15. 15. Individual Outcomes• Berry’s Model: Integration, Assimilation, Separation, Marginalization• Ward’s Model: Passing, Chauvinistic, Marginal, Mediating At the personal level, both models consider acculturation as signifying changes in the person’s behavior, attitudes and cognitions.
  16. 16. Individual Outcomes (dependent variable > cultural-identity)• Passing: if second culture has higher status, one may reject his/her individual culture and adopt the new one (assimilation)• Chauvinist: an individual may reject second culture influences as alien, retreat into culture of origin and/or become militant nationalist (separation)
  17. 17. Individual Outcomes• Marginal: individuals vacillate between two cultures, feeling at home in neither• Mediating: individuals who are able to synthesize various cultural identities and acquire bicultural or multicultural identities (Integration)
  18. 18. Historical Perspectives•Linked migration and mental health•Clinically oriented and strongly related to medical models of sojourner adjustment
  19. 19. Contemporary Perspectives•Culture-Learning Approach: cross- cultural exposure is a dynamic learning experience both for sojourn and host problems arise because of difficulties in everyday social encounters; adaption is measured by skills acquisition; focuses on preparation, orientation and acquisition of culturally relevant skills, not therapy-
  20. 20. Culture-specific variables in the adaptation processGeneral knowledge about a new culture;Length of residence in the host culture;Language or communication competence;Quantity and Quality of contact with hostnationals; Friendship networks; Previousexperience abroad; Cultural Distance &Cultural Identity; Temporary vs. permanentresidency; Acculturation modes and Training
  21. 21. Stress & Coping Model• Conceptualizes cross-cultural transition as a series of stress-provoking life changes that require coping responses• Framework incorporates both characteristics of the individual and the situation (that may help or hurt adjustment)• Variables studies include personality factors, cognitive appraisals of change, social support, homesickness, premigration stressors etc.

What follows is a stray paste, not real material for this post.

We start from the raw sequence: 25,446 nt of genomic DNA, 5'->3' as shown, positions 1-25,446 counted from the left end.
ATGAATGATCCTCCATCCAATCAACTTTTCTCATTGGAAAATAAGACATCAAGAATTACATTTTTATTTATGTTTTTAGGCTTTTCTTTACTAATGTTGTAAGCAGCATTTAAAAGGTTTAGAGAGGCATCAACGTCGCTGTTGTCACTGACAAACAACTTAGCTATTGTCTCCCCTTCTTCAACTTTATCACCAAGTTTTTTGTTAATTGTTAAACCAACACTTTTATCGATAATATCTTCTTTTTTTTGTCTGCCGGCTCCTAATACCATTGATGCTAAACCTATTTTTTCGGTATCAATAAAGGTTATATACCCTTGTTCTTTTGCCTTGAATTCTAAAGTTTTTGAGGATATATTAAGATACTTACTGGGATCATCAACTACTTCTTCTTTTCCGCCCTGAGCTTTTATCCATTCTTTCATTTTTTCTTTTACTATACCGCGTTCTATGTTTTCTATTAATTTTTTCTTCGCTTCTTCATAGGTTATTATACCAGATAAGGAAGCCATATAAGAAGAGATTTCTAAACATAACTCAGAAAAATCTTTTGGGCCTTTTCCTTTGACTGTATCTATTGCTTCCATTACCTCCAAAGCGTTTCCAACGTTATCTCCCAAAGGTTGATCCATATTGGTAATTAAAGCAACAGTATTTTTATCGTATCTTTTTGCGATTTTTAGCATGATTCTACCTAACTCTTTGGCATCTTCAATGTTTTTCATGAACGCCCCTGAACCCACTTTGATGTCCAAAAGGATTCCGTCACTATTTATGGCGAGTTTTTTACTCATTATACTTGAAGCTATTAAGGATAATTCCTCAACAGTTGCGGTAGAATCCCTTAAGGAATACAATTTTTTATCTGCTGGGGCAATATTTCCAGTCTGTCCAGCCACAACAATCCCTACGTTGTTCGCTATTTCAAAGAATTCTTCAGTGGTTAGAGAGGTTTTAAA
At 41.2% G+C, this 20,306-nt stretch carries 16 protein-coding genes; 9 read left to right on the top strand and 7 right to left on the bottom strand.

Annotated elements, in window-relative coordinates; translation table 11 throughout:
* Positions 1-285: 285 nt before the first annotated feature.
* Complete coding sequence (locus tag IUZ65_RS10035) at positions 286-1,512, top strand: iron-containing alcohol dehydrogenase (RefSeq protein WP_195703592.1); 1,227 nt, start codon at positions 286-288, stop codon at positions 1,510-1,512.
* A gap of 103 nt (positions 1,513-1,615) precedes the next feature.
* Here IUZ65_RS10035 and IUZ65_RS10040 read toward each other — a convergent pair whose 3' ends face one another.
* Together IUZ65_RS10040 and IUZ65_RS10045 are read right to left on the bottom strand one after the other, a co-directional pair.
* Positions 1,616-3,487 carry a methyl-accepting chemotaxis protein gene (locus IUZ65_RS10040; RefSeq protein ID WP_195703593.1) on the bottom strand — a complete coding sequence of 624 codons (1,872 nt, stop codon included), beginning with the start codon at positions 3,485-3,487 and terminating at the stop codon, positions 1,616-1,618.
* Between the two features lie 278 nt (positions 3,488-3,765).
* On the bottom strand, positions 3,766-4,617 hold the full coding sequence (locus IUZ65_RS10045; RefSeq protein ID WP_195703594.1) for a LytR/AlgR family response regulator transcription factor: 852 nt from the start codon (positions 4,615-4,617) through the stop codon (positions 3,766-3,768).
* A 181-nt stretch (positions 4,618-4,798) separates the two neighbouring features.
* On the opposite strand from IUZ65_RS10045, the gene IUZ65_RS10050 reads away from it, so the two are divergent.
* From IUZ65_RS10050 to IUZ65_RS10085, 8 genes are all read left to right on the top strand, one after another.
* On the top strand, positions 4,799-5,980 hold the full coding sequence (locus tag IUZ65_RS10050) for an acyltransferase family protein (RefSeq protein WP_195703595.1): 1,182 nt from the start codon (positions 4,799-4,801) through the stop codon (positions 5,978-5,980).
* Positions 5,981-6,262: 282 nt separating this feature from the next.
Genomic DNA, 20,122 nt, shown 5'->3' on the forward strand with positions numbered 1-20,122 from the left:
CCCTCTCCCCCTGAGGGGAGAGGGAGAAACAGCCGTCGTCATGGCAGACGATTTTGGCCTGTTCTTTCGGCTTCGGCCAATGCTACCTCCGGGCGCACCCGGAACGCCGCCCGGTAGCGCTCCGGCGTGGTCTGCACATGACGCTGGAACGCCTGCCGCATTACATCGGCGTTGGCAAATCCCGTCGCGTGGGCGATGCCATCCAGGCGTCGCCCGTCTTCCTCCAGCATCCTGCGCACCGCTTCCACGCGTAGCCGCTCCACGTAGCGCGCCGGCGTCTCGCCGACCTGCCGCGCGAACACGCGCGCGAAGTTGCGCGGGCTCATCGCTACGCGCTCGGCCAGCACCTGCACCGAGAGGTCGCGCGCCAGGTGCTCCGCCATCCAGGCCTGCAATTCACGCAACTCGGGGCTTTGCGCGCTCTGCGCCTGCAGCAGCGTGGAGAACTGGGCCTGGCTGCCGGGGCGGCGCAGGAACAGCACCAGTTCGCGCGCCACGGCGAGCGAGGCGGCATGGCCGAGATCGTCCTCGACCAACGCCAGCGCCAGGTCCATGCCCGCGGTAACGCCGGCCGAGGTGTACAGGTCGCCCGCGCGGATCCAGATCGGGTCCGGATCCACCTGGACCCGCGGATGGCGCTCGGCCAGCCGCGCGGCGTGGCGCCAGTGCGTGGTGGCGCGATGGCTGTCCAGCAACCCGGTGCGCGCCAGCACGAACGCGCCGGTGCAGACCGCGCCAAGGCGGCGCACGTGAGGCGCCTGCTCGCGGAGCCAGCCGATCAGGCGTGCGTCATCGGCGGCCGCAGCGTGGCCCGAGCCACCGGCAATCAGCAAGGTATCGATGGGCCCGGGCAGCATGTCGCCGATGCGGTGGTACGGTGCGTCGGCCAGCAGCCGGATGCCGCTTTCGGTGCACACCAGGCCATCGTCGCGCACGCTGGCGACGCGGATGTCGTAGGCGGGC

22. 22. Social Identification Theories• Highlights aspects of ethnic or cultural identity• Linked to studies that define and measure acculturation• Influenced by social psychology and significance of intergroup perceptions/relations• Cognitive in flavor (attitudes, expectations, values, attributions)
  23. 23. Contemporary Approaches• Theories are more comprehensive than earlier approaches• Consider Affective, Behavior and Cognitive components of an acculturation process that occurs over time (ABCs)• Highlight shift from negative, reactive features of culture contact towards adaptive and active coping• “Shock” now seen as skills deficits
  24. 24. Culture ShockThe term we use to refer to themeeting of individuals and groups whodiffer in their cultural, ethnic, orlinguistic backgrounds.Culture Shock is studied within the broader framework of acculturation theory
  25. 25. Acculturation Process• Changes that occur as a result of sustained first- hand contact between individuals of differing cultural origins• May also be studied within-societies (ethnic groups in plural societies)• Conceptualizes cross-cultural transition as a significant life event in which difficulties are described in terms of debilitating stress or social skills deficits
  26. 26. Adaptation• Debate about appropriate criteria for the assessment of cross-cultural adaptation (what is a successful transition?)• Psychological adaptation is based on affective responses, refers to feelings of well- being/satisfaction during transition.• Sociocultural adaptation is situated within behavioral domain, ability to ‘fit in.’

×